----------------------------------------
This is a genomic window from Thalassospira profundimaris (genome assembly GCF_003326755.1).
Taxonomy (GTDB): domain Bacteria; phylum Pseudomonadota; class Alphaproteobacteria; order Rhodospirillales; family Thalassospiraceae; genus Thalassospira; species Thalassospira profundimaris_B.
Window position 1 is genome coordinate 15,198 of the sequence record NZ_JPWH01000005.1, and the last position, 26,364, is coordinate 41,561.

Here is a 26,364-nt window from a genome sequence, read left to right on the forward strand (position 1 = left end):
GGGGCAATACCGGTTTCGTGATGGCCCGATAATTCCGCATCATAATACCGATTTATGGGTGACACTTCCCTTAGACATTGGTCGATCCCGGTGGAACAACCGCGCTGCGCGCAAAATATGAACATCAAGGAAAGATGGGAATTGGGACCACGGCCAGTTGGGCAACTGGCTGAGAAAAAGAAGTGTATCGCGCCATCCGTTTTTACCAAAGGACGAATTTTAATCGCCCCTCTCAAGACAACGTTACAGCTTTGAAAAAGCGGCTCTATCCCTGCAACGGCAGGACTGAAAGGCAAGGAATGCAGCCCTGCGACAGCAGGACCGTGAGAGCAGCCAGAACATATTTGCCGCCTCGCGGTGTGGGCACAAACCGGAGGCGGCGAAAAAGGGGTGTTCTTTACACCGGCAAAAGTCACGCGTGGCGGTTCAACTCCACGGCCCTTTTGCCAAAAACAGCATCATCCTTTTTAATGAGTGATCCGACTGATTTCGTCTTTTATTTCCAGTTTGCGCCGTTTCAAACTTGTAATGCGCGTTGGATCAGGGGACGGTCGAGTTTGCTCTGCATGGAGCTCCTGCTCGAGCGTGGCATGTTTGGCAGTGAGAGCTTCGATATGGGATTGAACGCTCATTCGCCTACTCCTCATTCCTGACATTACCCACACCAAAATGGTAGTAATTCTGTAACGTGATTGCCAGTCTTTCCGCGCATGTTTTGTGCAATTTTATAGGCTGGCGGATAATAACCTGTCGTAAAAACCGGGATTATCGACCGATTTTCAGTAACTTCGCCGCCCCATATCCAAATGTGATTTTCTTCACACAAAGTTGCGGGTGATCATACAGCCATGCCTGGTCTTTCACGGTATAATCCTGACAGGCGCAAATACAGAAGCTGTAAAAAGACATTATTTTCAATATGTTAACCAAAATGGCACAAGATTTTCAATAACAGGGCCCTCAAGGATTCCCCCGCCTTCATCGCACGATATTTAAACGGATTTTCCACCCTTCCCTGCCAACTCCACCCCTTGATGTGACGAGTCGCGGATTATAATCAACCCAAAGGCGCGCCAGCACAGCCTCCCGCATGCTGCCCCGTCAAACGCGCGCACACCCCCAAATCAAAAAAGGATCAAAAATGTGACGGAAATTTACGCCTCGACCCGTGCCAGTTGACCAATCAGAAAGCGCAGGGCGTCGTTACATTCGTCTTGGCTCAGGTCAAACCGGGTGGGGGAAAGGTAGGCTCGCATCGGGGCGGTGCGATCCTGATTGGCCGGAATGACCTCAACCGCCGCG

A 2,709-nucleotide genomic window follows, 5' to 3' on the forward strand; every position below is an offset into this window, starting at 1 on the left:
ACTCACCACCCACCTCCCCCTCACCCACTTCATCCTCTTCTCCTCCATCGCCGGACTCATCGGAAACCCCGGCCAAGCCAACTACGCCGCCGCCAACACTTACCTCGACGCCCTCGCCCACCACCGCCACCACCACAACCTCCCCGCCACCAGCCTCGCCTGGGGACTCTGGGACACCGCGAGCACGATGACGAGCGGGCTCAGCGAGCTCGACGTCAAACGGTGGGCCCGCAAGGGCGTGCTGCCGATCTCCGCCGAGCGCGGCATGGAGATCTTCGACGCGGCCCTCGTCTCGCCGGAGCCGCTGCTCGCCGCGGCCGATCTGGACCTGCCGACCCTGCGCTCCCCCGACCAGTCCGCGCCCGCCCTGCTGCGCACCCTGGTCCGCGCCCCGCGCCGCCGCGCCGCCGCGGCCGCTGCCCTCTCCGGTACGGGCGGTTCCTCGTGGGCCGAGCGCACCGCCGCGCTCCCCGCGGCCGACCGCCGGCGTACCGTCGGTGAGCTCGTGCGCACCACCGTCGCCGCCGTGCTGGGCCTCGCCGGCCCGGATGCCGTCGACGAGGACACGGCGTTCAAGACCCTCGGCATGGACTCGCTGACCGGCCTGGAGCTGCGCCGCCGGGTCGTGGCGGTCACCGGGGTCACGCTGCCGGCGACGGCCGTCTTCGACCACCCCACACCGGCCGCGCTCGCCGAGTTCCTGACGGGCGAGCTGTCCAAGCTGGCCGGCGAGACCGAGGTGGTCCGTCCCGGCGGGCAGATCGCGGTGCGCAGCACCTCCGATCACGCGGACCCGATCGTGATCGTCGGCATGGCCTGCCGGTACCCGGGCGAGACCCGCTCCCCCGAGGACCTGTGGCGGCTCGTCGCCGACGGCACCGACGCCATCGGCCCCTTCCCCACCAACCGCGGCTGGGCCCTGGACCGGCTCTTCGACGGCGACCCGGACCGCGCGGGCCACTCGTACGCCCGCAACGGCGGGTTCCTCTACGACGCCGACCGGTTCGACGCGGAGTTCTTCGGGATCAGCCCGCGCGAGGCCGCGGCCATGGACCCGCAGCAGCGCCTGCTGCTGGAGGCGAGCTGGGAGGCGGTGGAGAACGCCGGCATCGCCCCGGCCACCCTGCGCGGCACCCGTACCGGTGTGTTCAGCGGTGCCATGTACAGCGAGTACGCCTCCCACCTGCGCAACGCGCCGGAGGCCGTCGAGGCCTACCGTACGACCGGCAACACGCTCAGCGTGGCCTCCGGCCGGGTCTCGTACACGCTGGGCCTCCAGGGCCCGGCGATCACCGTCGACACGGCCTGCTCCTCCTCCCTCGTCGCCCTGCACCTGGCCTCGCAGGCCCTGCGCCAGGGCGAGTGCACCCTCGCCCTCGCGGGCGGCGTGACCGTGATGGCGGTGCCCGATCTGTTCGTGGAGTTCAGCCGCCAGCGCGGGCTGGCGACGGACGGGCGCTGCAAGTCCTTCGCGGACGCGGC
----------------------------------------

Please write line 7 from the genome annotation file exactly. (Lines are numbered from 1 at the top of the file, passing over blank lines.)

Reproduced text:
ACTCACCACCCACCTCCCCCTCACCCACTTCATCCTCTTCTCCTCCATCGCCGGACTCATCGGAAACCCCGGCCAAGCCAACTACGCCGCCGCCAACACTTACCTCGACGCCCTCGCCCACCACCGCCACCACCACAACCTCCCCGCCACCAGCCTCGCCTGGGGACTCTGGGACACCGCGAGCACGATGACGAGCGGGCTCAGCGAGCTCGACGTCAAACGGTGGGCCCGCAAGGGCGTGCTGCCGATCTCCGCCGAGCGCGGCATGGAGATCTTCGACGCGGCCCTCGTCTCGCCGGAGCCGCTGCTCGCCGCGGCCGATCTGGACCTGCCGACCCTGCGCTCCCCCGACCAGTCCGCGCCCGCCCTGCTGCGCACCCTGGTCCGCGCCCCGCGCCGCCGCGCCGCCGCGGCCGCTGCCCTCTCCGGTACGGGCGGTTCCTCGTGGGCCGAGCGCACCGCCGCGCTCCCCGCGGCCGACCGCCGGCGTACCGTCGGTGAGCTCGTGCGCACCACCGTCGCCGCCGTGCTGGGCCTCGCCGGCCCGGATGCCGTCGACGAGGACACGGCGTTCAAGACCCTCGGCATGGACTCGCTGACCGGCCTGGAGCTGCGCCGCCGGGTCGTGGCGGTCACCGGGGTCACGCTGCCGGCGACGGCCGTCTTCGACCACCCCACACCGGCCGCGCTCGCCGAGTTCCTGACGGGCGAGCTGTCCAAGCTGGCCGGCGAGACCGAGGTGGTCCGTCCCGGCGGGCAGATCGCGGTGCGCAGCACCTCCGATCACGCGGACCCGATCGTGATCGTCGGCATGGCCTGCCGGTACCCGGGCGAGACCCGCTCCCCCGAGGACCTGTGGCGGCTCGTCGCCGACGGCACCGACGCCATCGGCCCCTTCCCCACCAACCGCGGCTGGGCCCTGGACCGGCTCTTCGACGGCGACCCGGACCGCGCGGGCCACTCGTACGCCCGCAACGGCGGGTTCCTCTACGACGCCGACCGGTTCGACGCGGAGTTCTTCGGGATCAGCCCGCGCGAGGCCGCGGCCATGGACCCGCAGCAGCGCCTGCTGCTGGAGGCGAGCTGGGAGGCGGTGGAGAACGCCGGCATCGCCCCGGCCACCCTGCGCGGCACCCGTACCGGTGTGTTCAGCGGTGCCATGTACAGCGAGTACGCCTCCCACCTGCGCAACGCGCCGGAGGCCGTCGAGGCCTACCGTACGACCGGCAACACGCTCAGCGTGGCCTCCGGCCGGGTCTCGTACACGCTGGGCCTCCAGGGCCCGGCGATCACCGTCGACACGGCCTGCTCCTCCTCCCTCGTCGCCCTGCACCTGGCCTCGCAGGCCCTGCGCCAGGGCGAGTGCACCCTCGCCCTCGCGGGCGGCGTGACCGTGATGGCGGTGCCCGATCTGTTCGTGGAGTTCAGCCGCCAGCGCGGGCTGGCGACGGACGGGCGCTGCAAGTCCTTCGCGGACGCGGC